STAGE 3 – Moment of Purchase. Ultimately, people emerge with a decision and purchase. It may be made on-line, in a store, or in a sales office.

STAGE 4 – Postpurchase Experience. After experiencing what they purchased, people will use the information to generate more consumer-driven information and the cycle continues.

Google’s Zero Moment of Truth.

2011 – 5,000 consumers – 12 industries – 1 continent

Rather than approach the purchasing decision journey from the consumer behavior perspective, Google look’s at the shopping dynamic through the lens of a marketing model by P&G. Continue reading

What a ‘Brand’ Is and 3 Reasons to Care – Now.

One of my favorite homebuilders got a new logo passed down from corporate recently. When proudly asked by the CEO if they liked the “new brand” – they answered yes. No deeper than that. 

The slightly depressing reality behind this common story is that what could have been an amazing differentiation for a builder – won’t be.  (Indeed, we are in a time when those in the building industry and beyond need to not miss a step, yet many of the steps needed today -never even enter the picture.)  So…let’s start with…

what is a ‘brand’?

A Brand – is what people perceive about a product or a company.  It’s everything that’s been heard, seen…felt about it.  It’s your reputation from yesterday &  today. To really get this – a favorite quote:

If you’re not metaphorically “standing in front of your audience” with promotion and people understand, like and/or talk about you positively – that’s worth something to your bottom-line.  It’s known as positive brand equity.

However- if when you leave the room, the real stories come out and you’re basically looking like a jerk – well no logo is getting you out of that.

3 reasons to care about ‘brand’ – today

Some of you may consider this question a “no-brainer”.  Still, Builders, Developers and other companies with millions of dollars in assets go no deeper than a logo, graphic continuity and maybe a surface competitive positioning when considering their brand.  3 reasons to care about your  “brand” now:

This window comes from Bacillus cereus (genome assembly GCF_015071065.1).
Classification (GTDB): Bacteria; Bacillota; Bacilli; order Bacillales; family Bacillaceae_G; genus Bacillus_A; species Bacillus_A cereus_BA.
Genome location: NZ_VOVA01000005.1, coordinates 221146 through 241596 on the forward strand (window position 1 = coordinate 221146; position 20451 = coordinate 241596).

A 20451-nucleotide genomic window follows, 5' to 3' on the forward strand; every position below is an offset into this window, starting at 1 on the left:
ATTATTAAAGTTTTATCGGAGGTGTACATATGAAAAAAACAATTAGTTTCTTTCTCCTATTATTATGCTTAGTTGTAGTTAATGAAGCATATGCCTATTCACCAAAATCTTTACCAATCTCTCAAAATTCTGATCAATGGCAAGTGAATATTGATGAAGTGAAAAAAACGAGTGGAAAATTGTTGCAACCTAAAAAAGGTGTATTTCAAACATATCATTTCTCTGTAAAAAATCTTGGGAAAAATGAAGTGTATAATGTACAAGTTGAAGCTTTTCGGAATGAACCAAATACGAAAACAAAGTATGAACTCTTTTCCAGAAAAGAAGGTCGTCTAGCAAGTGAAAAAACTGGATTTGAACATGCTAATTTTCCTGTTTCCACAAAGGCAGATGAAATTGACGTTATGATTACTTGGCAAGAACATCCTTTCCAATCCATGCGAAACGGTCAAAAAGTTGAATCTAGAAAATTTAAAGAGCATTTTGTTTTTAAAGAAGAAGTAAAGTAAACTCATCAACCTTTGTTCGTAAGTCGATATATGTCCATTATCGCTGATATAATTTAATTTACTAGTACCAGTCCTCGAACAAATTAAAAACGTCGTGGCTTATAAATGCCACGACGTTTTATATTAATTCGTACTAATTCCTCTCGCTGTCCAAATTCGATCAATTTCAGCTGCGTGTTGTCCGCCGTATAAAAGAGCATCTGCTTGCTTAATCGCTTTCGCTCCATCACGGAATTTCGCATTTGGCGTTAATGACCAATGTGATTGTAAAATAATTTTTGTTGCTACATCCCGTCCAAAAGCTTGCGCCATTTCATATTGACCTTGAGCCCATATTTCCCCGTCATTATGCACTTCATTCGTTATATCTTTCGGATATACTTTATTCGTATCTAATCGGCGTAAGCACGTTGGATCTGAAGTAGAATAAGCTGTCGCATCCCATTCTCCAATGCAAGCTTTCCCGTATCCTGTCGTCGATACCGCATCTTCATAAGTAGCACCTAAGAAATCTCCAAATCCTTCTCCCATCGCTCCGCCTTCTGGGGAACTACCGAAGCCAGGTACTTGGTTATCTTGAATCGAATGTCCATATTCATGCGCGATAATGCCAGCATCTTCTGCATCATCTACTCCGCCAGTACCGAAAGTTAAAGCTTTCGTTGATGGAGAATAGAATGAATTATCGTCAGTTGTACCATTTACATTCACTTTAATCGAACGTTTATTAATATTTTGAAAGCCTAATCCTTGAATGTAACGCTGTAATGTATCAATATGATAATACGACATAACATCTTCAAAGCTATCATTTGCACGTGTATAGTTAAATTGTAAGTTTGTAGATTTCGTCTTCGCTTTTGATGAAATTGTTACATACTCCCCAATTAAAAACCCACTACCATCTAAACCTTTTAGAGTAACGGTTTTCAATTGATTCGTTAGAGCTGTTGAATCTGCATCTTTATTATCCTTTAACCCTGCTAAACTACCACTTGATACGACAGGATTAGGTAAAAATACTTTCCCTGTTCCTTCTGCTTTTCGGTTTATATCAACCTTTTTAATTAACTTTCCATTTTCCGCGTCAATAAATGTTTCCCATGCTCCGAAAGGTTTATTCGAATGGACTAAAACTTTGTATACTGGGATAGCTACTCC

#1  Your Real Brand Can Move Faster Than Ever Before in History

Social media has lifted back the curtain on companies and transparency to the public continues to increase.

It used to be that a problem in the sales office- never got past our 10 closest friends. Now we go to our car – briefly “Like” the brand on Facebook and if possible “briefly” post to their wall telling their whole following that they suck. Then onto our wall to tell our 400 friends about it and for good measure we  jump onto twitter to yell at them again. This takes us all of 4 minutes. Then we start to calm down,  while corporate scrambles to get us to chat privately – or ignores us.

That said,  social media also allows brands an interactive voice to build relationships like never before.  Here when a “problem” arises, you think “Wow that’s not what ____ is about.”  and you get in touch to let them know what’s going on. The heat is lessened in the situation. Sure you’re still pissed, but hopefully the relationship is deeper than just that one salesperson / customer service agent / superintendent.

Bottom-line: Social media communicates your brand in a new, more personal way and can spread directly to your target customer faster than ever before. 

#2. Organizational Effectiveness.

Last week, I read an article titled “The 10 Most Hated Jobs” – 2 of them were in marketing.

“2 –  Director of Sales and Marketing – … The majority who responded negatively cited a lack of direction from upper management and an absence of room for growth as the main sources of their ire.

10 –  Marketing Manager –  respondents in this position most often cited a lack of direction as the primary reason for job dissatisfaction. The most optimistic respondent described it as “tolerable,” and gave it the faintest praise possible by saying, “It’s a job.” (In this labor market, that’s not such a bad thing.)

These are the folks primarily focused on building brand equity and positive momentum for sales…and their biggest complaint is Lack of Direction. [sigh]

Here’s the question – “How can employees build relationships and demonstrate what their company/community/product brand is about – if no one ever clearly told them what it was about?”

People will try. They will interpret as best they can, but with no framework to refer to, the experience provided will vary for customers. The brand perception is muddled and not worth mentioning.

Bottom-line: It takes an intentional team approach to build a remarkable brand. 

#3.  Positive Brand Equity is Valuable.